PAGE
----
Five of the best things to do in your gap year

So you’ve decided to take a gap year…why not make the most of it?  

When done right, a gap year provides you with an incredible opportunity to gain skills and experiences while giving you time to reflect and consider your future. If your gap year is productive and demonstrates that you have successfully managed your time, it can be a great addition to your CV.

Here are five of our suggestions that will help you get the most out of your gap year:

 

Go abroad

Lots of people use their year out to explore the world. A gap year gives you the time and space to organise an adventure abroad which will help you to develop your communication skills, independence and cultural sensitivity.

If you do decide to go travelling, it’s important to plan your trip carefully, making it creative, purposeful, exciting, and within your financial means.

So before setting off, do your research into everything from prospective locations and travel buddies, to the length of your trip, budget, and potential employment opportunities. You might find that travelling can be more affordable than you think, with some gap year programs subsidizing travel costs in exchange for volunteering, while others connect students to overseas jobs.

Having a year to explore means that you can really get to know a country and its culture, and perhaps even learn a new language.

 

Learn something new

Gap years are a great time to learn something new.

You might be working and saving money or already abroad, but wherever you are, you can find the opportunity to learn a new and valuable skill. Not only could this expand your knowledge, but it could also be the perfect way to boost your career prospects.

You could pursue a passion that you’ve never had the chance to dedicate time to, or even choose something at random – whether it’s taking up new language, learning how to code or gaining a new practical skill such as cooking, a musical instrument or life drawing.

There are plenty of online courses to sign up to, but if you’re after a more sociable experience, then you can also find a wide range of day and evening classes local to you.

And, with universities and employers on the lookout to see what you’ve achieved during your gap year, gaining a new skill is a great way to prove that you haven’t just taken the year off.

And let’s face it, it beats school.

 

Gain some work experience

Work experience is an incredibly useful and often quick way to gain some sense and understanding of your future ambitions.

The more relevant the experience is to your career ambitions or field of study, the more beneficial it will be when submitting an application or CV. However, that doesn’t mean you should veto anything outside of your comfort zone.  

Any work experience is good experience, and will teach you a wide range of transferable skills to apply to almost any job. You’ll also have the opportunity to work with and learn from a new group of people.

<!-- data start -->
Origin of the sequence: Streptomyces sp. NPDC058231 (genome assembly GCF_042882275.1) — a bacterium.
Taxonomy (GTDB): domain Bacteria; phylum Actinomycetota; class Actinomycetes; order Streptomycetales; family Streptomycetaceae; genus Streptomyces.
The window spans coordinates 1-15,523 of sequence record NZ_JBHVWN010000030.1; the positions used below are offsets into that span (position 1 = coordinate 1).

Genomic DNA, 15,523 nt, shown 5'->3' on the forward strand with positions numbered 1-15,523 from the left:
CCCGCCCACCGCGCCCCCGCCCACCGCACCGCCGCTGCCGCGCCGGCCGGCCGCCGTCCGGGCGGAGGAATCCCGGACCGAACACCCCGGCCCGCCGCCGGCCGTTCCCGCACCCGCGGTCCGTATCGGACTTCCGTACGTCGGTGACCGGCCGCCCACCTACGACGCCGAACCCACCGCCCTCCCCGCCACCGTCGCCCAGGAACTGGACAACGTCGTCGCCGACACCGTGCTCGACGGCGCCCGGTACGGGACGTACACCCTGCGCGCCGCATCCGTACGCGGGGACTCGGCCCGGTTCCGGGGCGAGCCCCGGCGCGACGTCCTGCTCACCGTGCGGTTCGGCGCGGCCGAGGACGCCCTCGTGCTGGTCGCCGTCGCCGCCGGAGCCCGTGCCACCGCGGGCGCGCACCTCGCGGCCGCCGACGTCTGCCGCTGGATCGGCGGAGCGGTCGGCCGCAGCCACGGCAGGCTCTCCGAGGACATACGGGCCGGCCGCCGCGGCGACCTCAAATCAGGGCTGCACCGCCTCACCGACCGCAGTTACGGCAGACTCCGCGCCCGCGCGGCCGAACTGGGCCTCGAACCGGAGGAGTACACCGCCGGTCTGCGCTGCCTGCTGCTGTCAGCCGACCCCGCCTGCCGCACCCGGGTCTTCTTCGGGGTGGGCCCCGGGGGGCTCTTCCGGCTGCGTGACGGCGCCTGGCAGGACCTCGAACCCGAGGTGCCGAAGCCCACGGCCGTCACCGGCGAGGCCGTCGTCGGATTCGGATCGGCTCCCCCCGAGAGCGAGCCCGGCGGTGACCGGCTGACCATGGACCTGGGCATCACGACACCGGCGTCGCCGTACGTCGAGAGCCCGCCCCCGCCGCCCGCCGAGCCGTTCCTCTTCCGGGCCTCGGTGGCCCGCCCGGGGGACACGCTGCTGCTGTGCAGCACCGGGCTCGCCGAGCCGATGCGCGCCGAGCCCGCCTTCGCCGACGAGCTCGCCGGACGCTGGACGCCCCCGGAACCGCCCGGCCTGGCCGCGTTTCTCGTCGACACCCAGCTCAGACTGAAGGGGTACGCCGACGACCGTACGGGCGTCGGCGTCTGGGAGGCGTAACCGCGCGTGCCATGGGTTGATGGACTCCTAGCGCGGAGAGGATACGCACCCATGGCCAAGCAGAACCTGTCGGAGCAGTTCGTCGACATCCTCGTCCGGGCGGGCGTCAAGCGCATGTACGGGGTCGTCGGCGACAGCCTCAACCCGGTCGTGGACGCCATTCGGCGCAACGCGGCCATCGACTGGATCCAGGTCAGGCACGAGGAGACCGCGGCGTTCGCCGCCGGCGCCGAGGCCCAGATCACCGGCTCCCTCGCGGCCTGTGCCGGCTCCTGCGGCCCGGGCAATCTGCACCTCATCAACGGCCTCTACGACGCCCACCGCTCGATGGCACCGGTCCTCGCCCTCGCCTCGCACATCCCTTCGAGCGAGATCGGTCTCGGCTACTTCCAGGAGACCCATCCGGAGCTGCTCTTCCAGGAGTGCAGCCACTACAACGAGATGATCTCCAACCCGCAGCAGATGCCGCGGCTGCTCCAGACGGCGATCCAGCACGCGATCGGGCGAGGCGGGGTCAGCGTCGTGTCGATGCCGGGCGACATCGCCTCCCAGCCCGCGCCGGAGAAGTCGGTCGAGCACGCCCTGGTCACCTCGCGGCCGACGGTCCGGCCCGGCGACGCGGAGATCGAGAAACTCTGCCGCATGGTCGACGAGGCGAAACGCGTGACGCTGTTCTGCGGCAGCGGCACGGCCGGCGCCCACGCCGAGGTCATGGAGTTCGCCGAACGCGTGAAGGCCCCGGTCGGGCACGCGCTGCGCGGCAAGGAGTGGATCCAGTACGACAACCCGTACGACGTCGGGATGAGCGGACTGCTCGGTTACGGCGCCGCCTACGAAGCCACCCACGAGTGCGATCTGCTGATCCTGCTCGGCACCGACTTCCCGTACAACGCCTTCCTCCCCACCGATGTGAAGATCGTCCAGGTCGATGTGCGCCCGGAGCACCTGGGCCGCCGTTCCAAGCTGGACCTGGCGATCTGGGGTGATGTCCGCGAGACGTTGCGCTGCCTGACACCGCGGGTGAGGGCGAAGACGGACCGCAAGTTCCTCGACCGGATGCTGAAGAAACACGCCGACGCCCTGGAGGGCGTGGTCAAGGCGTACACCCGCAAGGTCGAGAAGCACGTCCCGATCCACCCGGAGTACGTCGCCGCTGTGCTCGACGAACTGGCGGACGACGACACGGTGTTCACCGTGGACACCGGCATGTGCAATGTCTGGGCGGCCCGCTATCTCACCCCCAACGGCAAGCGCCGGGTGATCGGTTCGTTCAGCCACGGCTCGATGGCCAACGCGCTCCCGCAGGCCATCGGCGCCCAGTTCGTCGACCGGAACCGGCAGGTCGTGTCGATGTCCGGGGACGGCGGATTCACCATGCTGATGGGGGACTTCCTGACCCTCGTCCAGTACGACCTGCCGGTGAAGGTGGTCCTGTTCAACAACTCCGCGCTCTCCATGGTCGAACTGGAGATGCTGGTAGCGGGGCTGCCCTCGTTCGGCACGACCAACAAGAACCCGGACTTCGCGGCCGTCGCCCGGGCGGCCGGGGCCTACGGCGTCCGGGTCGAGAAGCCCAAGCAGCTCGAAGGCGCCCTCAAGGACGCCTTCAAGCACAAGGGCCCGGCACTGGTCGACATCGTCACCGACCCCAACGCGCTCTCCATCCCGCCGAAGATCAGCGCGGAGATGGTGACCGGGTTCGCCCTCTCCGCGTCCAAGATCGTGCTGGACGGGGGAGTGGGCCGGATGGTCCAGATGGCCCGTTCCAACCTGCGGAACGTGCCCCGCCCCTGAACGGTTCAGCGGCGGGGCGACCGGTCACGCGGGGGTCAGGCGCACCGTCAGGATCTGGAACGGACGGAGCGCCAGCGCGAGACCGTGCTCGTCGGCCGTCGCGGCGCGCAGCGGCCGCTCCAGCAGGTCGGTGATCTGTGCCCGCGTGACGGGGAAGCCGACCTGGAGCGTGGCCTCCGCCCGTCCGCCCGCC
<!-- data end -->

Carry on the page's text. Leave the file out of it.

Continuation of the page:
And, if you work hard and leave on good terms,  you might even open yourself up to full-time role in the future – as well as guarantee a positive reference for future employers or universities.  

How to get work experience

Work experience placements: What you need to know

 

Volunteer

Volunteering is a great opportunity to support a worthwhile cause and engage in a community, whilst gaining valuable work experience.

It could mean anything from helping out at your local soup kitchen or high street charity shop a couple of days a week, to joining an international program and teaching children overseas for a month.

Working with charities shows dedication, compassion and commitment – all of which are extremely valuable to employers. Especially if the roles you’re looking to do are based around helping others.

But no matter what kind of volunteering you choose to do or how long you decide to do it , you’ll be helping people or causes that you care about. And, with volunteering opportunities available in almost every field, you’ll also be able to use what you’ve learnt to find work in the future.

Benefits of volunteering

 

Keep track of your experiences

However you decide to spend your gap year, it’s sure to be a whirlwind of unique experiences and accomplishments.

But if you don’t document your time off, you might find that relaying everything you’ve done in a year’s time results in a sudden mind blank; which is the last thing you want when you’re face-to-face with an interviewer.  

So whether it’s by writing a diary or scrapbook, or even starting a blog, keeping a record of your memories is a great way to make the most out of your gap year – whilst ensuring future employers can see exactly what you’ve achieved.

If you’re interested in working in the creative industries, these are also great ways to demonstrate your writing, photography, or drawing skills.

Because let’s face it, keeping track of events as they happen is much easier than trying to remember them all at the end of the year.

 

Gap year dos and don’ts

Do:

  • Make new friends
  • Have fun and enjoy this once in a lifetime opportunity
  • Research your travel destinations

Don’t

  • Underestimate the importance of money management
  • Make yourself an easy target (be careful with camera and cash)
  • Party all night and sleep all day

 

How to start work after your gap year

How to explain a gap in your CV

 

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